It took him little time to find the ornate Old World wooden sign that bore Zara Thrusta’s name, carved in flowery gold-leaf monogram: “Thus Spoke Zara Thrusta.” It hung from a small pole by two ropes on its left and right edges, swaying lightly in the breeze. The house was tucked away in an alley halfway up the second hill on its western side, so that the flow of dusklight bathed the hill and its smoggy horizon in a honeyed glow. Laz took a moment to appreciate the city, how it stretched on far beyond his eyes could make, how it hid beneath an ever present sea of steam and smog, softening the acid bath of naked sunlight. Had it always been this way?
“You there,” called a taciturn voice from the step outside Zara’s small establishment. “What business do you have here?” The speaker was a tightly bearded man in his middle years, thick framed with bronzed skin and midnight hair dressed in a fine red nehru jacket.
“Hey, boss,” Laz said, waving. “Looking for the owner of the house, got a query for ‘em. Friend of mine said they knew surprising things.”
The Boss grunted, his mustache furrowing above his lip. “You are unkempt and poorly mannered. The Oracle does not have time to waste on urchins. Leave this alley now or suffer expulsion at my hands.” He immediately assumed a grappling position, legs extended, arms raised, and began shuffling ominously forward.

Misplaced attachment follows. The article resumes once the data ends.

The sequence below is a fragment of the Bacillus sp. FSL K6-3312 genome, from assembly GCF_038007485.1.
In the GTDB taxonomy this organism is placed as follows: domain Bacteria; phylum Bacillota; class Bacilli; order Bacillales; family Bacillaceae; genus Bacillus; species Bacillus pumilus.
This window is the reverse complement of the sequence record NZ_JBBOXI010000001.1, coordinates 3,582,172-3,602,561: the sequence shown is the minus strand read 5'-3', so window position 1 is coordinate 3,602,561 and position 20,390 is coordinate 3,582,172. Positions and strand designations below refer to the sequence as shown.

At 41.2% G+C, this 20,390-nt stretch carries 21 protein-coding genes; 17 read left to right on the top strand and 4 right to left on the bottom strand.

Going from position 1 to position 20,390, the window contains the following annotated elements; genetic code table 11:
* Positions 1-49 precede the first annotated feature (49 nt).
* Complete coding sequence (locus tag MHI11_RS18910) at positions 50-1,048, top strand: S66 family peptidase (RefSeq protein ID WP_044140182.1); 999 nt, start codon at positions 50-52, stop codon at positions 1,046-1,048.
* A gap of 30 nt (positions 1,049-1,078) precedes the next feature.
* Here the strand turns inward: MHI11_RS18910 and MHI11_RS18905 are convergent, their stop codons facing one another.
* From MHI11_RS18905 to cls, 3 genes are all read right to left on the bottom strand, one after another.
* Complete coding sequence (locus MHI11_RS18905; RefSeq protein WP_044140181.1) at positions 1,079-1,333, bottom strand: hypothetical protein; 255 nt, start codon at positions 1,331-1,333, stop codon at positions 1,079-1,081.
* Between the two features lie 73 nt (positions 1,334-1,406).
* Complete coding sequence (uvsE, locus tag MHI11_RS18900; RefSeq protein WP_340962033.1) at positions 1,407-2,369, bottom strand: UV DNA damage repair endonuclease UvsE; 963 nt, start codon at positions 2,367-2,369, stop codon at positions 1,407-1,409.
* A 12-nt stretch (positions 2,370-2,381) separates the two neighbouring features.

Laz wasn’t expecting things to escalate this dramatically. “You got the wrong idea, man, no harm intended, no violence necessary.”
The Boss grunted, shuffling forward even quicker.
A voice rang out in the alley: “Let him through, Suresh.”
The Boss stopped in his tracks, face and raised arms frozen joylessly in stance.
“Hm. Disappointing. Enter.”
Laz entered, overcome with the aromatic smoke of esfrand. Crimson velvet curtains with trim of hunter’s green revealed a dimly lit parlor room, a few small candles and an oval window of thick chromatic stained glass laid gently above the door, bouncing amber beams upon shelves of hand-blown glass and precious stones. The room was eminently centered on a golden sofa set in hand-carved oak facing a chaise of deep blue fabric. Between them sat an embossed coffee table made of lacquered driftwood. Laz had never been somewhere so elegant, so rich in subtle energies. He looked back at the door, the disapproving silhouette of Suresh looming in the dusklight.
The same voice as before called down from the back steps. “Make yourself at home.”
After a moment of deliberation as to what available seating was intended for guests, Laz sat down lotus-style on the carpet, the driftwood table coming up to his chin.
The voice at the top of the steps laughed like a porcelain wind chime.
Laz felt compelled to rise to his feet but his body was slow to respond. He had not been anywhere so comfortable, so soft in so long that the weight of years of ignored fatigue finally revealed itself in full. Bare feet beneath a shifting dress of cyan descended into view, followed by an ornate golden thurible emitting incense, jingling on its chain. At last before him stood Zara Thrusta.
“Welcome to my home.”
Zara was lovely to behold. Large, soft eyes burrowed beneath distinct brows, framed in gold leaf and smoky liner. A sharp jaw, lightly bearded; large lips, painted blue, curled into a wisp of a wry smile. In their passive and curious expression lay forbidden and transformative secrets. “I apologize for Suresh’s brusque greeting, but he is loving and protective. I cherish that in him.”
Laz tried to speak but could not remember how. This too made Zara laugh.
“Normally we are not welcome to passing visitors. To enter my parlor is a rare experience by design. Many call. Few are let through. I tell you this so that you understand fully where you are and who you are asking for help.”